Organized crime and extractivism

Chiapas Banner reads: “Chicomuselo Territory Free of Mining Mariano Abarca Environmental Foundation and The Mexican Network of those Affected by Mining.

By: Raúl Zibechi

Organized crime, parastate or drug trafficking, are the forms assumed by accumulation by dispossession/extractivism in the zone of non-being, that is, in the territories of the native, black and campesino peoples of Latin America. Although they are usually presented separately, as if they had no relationship, criminal violence, nation-states and the economic model form the same framework for the dispossession of peoples.

This conclusion is indebted to the work of the researcher Emiliano Teran Mantovani in a recent essay in which he links the three indicated modalities. [1] We know that organized crime dispossesses the commons from the peoples, breaks community fabrics, exploits and murders people, in addition to degrading the environment with its “economic” initiatives, with the support of both private companies and the states.

What most interests me about Teran’s work is his analysis, which considers organized crime as extractivism, from the displacement and intimidation of populations to the control of mines and productive territories, ending in the management of the “processes and routes for commercialization of the commodities.”

In his opinion, we must think of organized crime as “a clear expression of the politics of extractivism in the 21st Century,” therefore far beyond the economic dynamics it represents. On this point, I see a close relationship to the thinking of Abdullah Öcalan, when he maintains that: “capitalism is power, not economy.” In its decadent phase, capitalism is armed violence and genocide, however hard that may be to accept.

In one of his more brilliant pages, Teran establishes a gradation of crime’s way of acting, which takes us back to the a dawn of capitalism described by Karl Polanyi: subduing the local population through terror; control of economic forms seeking monopoly; incorporating a part of the population into the “criminal” economy, protecting that sector with its own services, naturalizing violence and, finally, converting “part of the population into war machines” by integrating it “subjectively, culturally, territorially, economically and politically into their logic of organized violence.”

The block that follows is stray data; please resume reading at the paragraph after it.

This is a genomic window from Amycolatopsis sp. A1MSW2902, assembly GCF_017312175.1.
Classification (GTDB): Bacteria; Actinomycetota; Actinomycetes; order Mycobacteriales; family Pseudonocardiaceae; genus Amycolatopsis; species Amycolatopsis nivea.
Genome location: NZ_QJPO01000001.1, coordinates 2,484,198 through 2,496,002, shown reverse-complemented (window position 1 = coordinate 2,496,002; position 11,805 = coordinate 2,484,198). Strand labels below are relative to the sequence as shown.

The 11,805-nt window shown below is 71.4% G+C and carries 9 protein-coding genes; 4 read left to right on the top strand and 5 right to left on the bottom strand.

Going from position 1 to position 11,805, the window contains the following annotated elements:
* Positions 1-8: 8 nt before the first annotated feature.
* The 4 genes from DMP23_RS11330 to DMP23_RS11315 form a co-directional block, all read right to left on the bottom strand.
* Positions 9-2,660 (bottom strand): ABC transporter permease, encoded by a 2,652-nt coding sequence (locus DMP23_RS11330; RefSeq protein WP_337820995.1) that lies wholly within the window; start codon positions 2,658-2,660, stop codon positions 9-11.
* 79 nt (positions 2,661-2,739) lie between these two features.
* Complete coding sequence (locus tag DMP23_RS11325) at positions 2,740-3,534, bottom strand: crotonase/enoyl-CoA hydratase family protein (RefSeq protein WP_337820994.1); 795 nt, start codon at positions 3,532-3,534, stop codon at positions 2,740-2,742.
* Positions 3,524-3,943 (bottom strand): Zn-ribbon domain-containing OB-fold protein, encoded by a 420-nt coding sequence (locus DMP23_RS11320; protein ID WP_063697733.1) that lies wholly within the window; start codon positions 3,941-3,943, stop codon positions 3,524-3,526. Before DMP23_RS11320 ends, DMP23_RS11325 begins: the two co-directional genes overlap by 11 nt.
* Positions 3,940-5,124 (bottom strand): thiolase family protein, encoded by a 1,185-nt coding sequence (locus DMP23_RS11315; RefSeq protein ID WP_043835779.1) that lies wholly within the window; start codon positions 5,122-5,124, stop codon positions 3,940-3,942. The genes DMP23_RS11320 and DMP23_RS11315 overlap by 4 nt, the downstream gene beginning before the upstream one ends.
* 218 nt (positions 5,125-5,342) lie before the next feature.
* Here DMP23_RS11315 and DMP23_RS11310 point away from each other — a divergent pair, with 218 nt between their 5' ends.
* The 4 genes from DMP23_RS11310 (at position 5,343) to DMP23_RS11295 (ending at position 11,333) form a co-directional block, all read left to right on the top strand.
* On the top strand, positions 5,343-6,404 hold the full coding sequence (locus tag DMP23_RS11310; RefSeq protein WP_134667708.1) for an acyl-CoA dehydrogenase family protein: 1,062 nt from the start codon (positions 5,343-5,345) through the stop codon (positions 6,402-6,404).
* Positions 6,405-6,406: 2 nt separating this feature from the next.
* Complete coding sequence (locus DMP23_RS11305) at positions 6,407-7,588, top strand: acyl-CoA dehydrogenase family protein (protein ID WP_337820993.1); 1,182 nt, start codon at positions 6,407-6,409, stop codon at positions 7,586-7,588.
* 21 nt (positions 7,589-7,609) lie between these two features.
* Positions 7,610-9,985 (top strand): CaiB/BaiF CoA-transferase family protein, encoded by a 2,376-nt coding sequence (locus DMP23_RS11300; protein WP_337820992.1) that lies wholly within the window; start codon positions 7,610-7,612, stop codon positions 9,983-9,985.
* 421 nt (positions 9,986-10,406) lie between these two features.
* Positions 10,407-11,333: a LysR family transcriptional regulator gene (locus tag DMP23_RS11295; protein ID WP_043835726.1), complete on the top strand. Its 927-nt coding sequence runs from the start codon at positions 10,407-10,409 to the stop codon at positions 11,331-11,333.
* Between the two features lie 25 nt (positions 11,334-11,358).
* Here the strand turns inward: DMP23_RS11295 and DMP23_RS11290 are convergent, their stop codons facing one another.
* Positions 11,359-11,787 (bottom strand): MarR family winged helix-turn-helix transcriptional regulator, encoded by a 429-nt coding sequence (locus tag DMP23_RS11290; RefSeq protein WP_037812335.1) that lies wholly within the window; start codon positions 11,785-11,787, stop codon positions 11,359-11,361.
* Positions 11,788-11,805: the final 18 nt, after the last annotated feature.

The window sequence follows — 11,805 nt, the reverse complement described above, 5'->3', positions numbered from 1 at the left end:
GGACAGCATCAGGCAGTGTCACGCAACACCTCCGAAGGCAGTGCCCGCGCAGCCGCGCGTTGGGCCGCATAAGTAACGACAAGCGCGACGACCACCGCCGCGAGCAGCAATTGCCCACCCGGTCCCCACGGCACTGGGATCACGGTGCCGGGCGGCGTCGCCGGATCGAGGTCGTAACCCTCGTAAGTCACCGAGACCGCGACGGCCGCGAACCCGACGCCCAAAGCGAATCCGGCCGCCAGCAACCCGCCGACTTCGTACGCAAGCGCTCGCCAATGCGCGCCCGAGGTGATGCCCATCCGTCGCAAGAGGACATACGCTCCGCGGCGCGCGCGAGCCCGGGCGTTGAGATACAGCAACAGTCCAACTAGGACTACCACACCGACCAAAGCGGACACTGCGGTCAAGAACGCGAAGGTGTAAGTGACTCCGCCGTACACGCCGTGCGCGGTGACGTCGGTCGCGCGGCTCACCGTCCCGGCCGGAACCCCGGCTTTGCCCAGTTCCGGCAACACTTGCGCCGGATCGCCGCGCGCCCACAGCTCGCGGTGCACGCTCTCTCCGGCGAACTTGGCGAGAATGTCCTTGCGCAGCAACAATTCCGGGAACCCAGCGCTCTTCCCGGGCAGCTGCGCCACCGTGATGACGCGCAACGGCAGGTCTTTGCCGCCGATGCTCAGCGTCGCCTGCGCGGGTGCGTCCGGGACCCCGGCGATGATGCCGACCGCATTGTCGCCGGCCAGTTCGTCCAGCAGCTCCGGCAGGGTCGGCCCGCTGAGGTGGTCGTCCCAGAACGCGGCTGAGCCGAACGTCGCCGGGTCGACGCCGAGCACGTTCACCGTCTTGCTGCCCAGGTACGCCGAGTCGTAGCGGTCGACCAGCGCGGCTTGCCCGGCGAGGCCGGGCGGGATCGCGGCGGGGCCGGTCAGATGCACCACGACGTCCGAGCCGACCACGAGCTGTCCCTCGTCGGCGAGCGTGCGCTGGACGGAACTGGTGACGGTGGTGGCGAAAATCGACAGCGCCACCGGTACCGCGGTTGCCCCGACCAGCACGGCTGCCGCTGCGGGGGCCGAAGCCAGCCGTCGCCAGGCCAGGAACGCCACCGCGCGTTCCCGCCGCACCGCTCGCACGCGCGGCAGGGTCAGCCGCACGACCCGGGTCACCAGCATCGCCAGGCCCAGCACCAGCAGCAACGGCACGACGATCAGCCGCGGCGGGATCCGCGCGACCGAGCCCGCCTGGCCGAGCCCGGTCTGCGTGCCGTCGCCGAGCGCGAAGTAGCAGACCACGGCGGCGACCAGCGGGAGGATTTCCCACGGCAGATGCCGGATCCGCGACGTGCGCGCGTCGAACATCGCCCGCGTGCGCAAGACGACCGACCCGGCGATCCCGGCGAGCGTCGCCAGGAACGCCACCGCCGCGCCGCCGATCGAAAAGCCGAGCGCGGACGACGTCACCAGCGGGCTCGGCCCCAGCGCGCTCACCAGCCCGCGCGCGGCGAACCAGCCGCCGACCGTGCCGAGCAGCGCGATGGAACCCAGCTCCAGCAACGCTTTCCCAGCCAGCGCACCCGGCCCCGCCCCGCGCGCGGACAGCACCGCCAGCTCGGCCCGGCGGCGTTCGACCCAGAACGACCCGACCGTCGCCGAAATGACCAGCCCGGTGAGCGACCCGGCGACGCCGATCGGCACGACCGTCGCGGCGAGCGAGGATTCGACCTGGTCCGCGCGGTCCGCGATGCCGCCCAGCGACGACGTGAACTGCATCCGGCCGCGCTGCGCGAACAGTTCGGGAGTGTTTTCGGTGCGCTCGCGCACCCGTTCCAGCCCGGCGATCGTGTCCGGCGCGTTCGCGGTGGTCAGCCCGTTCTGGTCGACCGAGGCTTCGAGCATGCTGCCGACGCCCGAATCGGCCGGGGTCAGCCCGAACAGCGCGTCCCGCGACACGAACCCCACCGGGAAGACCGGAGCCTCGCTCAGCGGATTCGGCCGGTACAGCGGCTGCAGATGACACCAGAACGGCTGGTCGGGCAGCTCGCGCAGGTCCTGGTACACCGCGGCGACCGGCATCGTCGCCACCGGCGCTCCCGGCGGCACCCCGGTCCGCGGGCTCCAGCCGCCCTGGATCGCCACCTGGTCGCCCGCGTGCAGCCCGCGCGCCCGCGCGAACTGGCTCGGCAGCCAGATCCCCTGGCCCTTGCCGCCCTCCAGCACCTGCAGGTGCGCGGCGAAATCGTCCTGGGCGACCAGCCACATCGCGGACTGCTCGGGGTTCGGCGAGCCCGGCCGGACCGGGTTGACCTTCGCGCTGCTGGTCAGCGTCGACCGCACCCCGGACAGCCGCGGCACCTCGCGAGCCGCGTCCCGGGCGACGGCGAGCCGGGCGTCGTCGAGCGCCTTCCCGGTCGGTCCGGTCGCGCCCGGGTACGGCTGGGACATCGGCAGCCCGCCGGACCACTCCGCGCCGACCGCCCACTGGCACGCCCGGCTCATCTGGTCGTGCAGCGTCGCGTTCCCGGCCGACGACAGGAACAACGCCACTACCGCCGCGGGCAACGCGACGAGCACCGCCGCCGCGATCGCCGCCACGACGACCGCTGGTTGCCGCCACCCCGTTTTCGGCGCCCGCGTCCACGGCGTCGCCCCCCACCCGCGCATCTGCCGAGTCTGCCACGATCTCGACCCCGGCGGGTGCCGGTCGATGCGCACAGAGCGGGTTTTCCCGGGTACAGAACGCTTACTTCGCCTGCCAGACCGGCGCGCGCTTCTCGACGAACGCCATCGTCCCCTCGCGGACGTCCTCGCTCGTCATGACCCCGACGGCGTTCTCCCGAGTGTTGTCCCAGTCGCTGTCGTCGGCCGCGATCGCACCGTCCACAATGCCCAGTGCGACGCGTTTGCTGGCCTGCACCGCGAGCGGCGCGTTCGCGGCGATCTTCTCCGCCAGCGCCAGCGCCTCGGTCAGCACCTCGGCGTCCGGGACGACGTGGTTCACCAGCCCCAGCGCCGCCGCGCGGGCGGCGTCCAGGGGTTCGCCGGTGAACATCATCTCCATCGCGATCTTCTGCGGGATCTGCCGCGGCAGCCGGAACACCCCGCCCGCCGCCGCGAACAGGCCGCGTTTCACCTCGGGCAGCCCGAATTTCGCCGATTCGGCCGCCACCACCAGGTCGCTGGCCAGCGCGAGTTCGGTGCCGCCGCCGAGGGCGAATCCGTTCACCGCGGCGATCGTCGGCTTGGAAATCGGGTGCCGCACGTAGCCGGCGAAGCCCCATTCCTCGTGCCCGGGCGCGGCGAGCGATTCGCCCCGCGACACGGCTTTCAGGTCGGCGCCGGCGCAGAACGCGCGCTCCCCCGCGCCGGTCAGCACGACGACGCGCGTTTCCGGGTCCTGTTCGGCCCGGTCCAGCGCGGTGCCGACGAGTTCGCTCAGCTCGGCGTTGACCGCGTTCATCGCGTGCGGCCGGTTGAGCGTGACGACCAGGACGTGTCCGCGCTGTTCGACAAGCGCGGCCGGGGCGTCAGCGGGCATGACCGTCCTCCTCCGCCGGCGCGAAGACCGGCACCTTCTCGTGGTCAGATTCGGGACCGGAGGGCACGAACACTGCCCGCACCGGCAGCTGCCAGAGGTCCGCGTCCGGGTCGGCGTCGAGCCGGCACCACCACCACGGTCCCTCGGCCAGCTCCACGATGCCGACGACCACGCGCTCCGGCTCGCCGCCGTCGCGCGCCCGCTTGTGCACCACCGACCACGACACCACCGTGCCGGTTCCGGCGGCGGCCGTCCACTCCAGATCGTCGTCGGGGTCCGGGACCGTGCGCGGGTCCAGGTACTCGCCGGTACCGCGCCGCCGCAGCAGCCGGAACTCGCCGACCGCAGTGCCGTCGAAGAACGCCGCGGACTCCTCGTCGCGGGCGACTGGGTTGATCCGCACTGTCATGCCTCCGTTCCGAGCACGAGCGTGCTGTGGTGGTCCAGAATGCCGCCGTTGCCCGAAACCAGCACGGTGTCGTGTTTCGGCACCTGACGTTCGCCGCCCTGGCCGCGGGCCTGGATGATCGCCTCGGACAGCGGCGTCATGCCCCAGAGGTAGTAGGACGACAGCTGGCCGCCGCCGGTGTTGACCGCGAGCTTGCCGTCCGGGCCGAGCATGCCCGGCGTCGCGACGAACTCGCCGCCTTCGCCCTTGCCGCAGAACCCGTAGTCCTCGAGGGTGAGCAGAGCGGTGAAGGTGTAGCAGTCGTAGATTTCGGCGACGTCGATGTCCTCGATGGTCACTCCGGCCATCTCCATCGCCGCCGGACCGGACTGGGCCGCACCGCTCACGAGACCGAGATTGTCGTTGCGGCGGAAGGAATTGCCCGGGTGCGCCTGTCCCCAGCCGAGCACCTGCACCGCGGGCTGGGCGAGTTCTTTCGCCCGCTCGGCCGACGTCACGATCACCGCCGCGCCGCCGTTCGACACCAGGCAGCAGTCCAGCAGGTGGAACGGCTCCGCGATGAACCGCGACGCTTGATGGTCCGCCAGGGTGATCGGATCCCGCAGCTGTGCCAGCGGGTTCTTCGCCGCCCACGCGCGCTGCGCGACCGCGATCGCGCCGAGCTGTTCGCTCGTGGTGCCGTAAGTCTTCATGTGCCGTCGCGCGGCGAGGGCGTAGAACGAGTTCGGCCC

Protesting the Ternium iron mine in Aquila, Michoacán. The banner reads: “Ternium, Enough of robbing the indigenous,”

The points of confluence between organized crime and extractivism are evident: they both confront the population that resists or doesn’t fold, they are both based on the same economy of dispossession and they both seek the protection of weapons, those of the State and their own.

There is something else, very disturbing: organized crime “has achieved becoming more and more a channeling factor for discontent and popular unrest, also being able to capture a part of the counter-hegemonic impulses of revolt, of antagonism with power, and potentially giving shape to possible insurgencies,” Teran maintains.

Terrible, but real. That should lead those of us who still want fundamental anti-capitalist changes to reflect on what share of responsibility we have in this decision of so many young people to join the criminal violence.

A first issue is to break with the desire to mask reality, of not wanting to see that the capitalism that really exists is a war of dispossession or fourth world war, as the Zapatistas call it. Crime and violence, in order to become the principal mode of capital accumulation, must have the support and complicity of the states, which are being converted into states for dispossession.

That’s why the problem is not the absence of the State, as progressivism says. We gain nothing by expanding its sphere, it being the primary one responsible for violence against the peoples.

Protesting Bonafont’s extraction of water for bottling – Cholula, Puebla, Mexico.

A second issue is to understand that “the social fabrics are in themselves a battlefield, a disputed field, as Teran points out. Crime, narco-paramilitarism (inseparable from the State’s armed apparatus), are determined to break social relations to rearrange them to serve their interests, hence the racist violence and the femicides.

That’s why the self-defense groups anchored in the communities that resist have become essential. Not only must they defend and care for life and nature, but also human relations.

Lastly, not just a few intellectuals talk about the “alternatives to extractivism,” always thinking in technocratic terms and that they will be implemented from above. Impossible.

Today, the real alternatives are the Indigenous Guards, Cimarrons [2] and Campesinos of the Colombian Cauca, the autonomous governments and autonomous demarcations of the Amazon, the recuperation of Mapuche lands; the Zapatista National Liberation Army, the CNI, the bonfires of Cherán, the community guards and the multiple forms of self-defense. There are no shortcuts, only resistance opens paths.

Notes:

[1] Emiliano Teran Mantovani, “Organized crime, illicit economies and geographies of criminality: other keys to thinking about extractivism of the 21st Century in Latin America,” in Conflictos territoriales y territorialidades en disputa, Clacso, 2021.

[2] Cimarron – A Maroon (an African who escaped slavery in the Americas, or a descendant thereof), especially a member of the Cimarron people of Panamá.

Originally Published in Spanish by La Jornada, Friday, January 13, 2023, https://www.jornada.com.mx/2023/01/13/opinion/011a1pol and Re-Published with English interpretation by the Chiapas Support Committee

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